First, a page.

In an interview with the Patriot-News, Richard talked about the battle scenes and complimented that they were shown realistically and had not been given the Hollywood glamour treatment as some movies have done in the past.
He expressed his favourite part of the mini-series. His favourite part by far, were the interviews with Easy Company soldiers, including himself. These interviews bookended every episode. Mr Winters said “The documentary part has men talking to you from their memories and their hearts. They’re old and they’re ugly but you’ve got to admit, they are honest.”
While watching the interviews , I found them not only revealing but raw too. It was easy to see the camaraderie that they had together but it was equally tough to see the tears that they had from stories that were so fresh in their mind. The trump card that was played by Steven Spielberg and Tom Hanks, in my humble opinion, was not revealing the names of the soldiers until the final episode. Some were easy to identify. I did find Major Winters easy to identify. I also found Bill Guarnere easy too, must’ve been that Philly accent! But the others….I found myself looking for idiosyncrasies throughout to try and identify them. When I learned their names, it brought the whole series together.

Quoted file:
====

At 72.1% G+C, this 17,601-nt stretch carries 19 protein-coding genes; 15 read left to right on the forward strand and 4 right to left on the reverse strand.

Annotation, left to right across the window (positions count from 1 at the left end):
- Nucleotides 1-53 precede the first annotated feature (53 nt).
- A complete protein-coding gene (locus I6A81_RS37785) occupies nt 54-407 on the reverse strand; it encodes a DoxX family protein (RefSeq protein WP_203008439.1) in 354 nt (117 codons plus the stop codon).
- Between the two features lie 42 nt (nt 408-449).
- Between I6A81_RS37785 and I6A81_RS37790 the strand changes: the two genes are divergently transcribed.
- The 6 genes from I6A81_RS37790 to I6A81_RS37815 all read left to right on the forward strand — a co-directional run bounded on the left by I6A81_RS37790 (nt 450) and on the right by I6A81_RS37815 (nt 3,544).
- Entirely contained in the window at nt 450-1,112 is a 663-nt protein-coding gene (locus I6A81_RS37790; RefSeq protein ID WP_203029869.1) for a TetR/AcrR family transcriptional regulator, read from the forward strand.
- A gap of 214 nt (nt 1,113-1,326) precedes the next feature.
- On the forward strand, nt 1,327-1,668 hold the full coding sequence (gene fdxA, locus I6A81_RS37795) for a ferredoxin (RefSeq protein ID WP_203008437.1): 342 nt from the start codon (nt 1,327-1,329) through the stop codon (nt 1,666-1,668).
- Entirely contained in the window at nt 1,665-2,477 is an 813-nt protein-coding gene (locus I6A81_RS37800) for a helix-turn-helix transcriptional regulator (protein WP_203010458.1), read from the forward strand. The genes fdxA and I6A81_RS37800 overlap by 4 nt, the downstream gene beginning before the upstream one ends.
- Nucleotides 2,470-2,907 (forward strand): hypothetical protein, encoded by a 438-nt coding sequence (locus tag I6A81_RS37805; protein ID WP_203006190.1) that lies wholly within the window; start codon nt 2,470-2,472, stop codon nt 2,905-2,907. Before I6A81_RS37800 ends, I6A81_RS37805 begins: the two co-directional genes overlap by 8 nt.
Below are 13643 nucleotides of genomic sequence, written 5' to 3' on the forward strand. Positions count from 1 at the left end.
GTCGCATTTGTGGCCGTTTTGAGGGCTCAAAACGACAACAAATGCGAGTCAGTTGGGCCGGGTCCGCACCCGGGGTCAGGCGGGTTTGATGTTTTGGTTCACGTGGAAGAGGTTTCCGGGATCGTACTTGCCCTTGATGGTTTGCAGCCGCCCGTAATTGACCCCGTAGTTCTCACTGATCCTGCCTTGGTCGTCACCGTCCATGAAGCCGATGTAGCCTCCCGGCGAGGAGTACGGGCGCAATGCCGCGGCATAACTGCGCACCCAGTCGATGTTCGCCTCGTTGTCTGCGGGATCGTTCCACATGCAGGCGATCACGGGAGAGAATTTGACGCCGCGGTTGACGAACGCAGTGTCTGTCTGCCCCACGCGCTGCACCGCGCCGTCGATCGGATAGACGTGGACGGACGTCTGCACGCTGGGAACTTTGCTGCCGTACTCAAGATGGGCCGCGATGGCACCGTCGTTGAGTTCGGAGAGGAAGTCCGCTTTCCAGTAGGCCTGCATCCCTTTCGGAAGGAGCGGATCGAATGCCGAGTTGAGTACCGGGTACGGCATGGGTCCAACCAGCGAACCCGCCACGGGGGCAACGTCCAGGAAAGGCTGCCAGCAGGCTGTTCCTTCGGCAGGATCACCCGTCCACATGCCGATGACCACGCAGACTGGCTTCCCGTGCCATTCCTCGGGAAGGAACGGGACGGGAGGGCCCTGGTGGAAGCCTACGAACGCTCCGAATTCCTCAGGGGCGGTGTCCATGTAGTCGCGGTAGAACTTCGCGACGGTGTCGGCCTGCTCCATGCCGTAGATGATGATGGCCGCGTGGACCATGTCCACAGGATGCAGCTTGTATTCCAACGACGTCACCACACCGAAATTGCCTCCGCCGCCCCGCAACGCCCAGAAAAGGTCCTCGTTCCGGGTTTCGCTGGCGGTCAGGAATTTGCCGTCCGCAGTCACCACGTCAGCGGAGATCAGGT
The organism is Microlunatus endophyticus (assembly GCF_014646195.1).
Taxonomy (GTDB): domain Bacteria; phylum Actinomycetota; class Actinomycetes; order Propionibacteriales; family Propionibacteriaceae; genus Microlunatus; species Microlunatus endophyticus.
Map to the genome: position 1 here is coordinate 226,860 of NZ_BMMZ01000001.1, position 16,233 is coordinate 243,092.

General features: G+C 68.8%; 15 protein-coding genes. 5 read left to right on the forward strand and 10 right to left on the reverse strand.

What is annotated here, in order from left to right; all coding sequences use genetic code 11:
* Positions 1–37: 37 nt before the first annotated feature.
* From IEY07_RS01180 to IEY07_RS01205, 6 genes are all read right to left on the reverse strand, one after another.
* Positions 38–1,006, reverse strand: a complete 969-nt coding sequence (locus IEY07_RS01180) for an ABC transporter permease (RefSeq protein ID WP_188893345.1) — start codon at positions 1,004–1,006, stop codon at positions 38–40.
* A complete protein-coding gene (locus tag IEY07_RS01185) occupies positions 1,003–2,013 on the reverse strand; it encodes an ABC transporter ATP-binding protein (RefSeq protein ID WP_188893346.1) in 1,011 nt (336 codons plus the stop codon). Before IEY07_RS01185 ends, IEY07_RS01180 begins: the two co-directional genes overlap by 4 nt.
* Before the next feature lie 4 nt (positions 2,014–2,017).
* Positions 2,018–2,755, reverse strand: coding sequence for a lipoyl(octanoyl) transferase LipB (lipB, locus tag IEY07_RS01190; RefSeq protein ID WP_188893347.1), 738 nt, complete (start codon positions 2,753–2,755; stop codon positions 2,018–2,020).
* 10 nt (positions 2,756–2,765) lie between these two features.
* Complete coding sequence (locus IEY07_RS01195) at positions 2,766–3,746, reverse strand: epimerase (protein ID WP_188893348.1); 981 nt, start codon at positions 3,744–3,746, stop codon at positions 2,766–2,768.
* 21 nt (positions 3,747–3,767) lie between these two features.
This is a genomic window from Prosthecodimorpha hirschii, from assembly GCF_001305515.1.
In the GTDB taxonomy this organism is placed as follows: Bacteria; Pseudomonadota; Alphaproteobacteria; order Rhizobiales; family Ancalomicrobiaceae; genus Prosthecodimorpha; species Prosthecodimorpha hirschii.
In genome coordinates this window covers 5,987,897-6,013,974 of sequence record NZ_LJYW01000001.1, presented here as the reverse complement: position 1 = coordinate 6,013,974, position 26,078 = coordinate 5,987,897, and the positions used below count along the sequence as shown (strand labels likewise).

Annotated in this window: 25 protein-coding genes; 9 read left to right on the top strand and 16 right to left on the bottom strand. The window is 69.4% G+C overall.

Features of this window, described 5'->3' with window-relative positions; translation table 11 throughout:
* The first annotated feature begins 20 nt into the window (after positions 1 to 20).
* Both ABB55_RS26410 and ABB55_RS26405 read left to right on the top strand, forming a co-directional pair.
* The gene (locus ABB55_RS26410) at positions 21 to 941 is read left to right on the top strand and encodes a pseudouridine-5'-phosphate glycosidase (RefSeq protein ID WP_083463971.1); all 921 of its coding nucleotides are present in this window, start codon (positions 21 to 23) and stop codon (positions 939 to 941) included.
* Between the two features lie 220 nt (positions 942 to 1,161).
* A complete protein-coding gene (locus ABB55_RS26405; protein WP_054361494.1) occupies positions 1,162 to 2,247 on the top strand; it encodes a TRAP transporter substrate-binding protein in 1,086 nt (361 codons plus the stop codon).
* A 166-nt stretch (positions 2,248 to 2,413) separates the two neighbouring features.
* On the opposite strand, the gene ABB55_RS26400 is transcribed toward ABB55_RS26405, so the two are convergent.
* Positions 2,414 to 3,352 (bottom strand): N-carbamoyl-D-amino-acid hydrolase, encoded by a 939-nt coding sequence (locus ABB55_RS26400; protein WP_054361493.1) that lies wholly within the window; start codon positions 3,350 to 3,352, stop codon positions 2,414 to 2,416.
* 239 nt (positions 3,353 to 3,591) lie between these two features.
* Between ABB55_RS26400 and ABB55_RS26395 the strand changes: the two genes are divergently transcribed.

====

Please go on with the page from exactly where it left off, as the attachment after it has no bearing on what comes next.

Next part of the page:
Winters was asked how he was coping with the new found fame. He answered the only way that I , and probably others, would expect him to answer. He said”You hang tough and take it as it goes”
He also said no to fancy speaking engagements as he is reported to have found more joy in speaking at local high schools. As far as he was concerned, he was a regular guy. Everyone else saw him for the war hero that he was.
Bill Guarnere described him as “A leader personified. When he said ‘lets go,’ he was right there upfront.
Babe Heffron said “Wonderful leader and hell of a guy. Guts and brains!”
My late husband always talked about his British Army life and how the man behind you “always had your back.” That to me is Major Richard Winters. He had your back.
I would like to end this with words from the man himself.
“Lastly, ‘Hang Tough’. Never ever give up, regardless of the adversity. If you are a leader, a fellow who other fellows look up to, you have to keep going”
Thank you Sir, for your remarkable service.
Thank. you for your life lessons.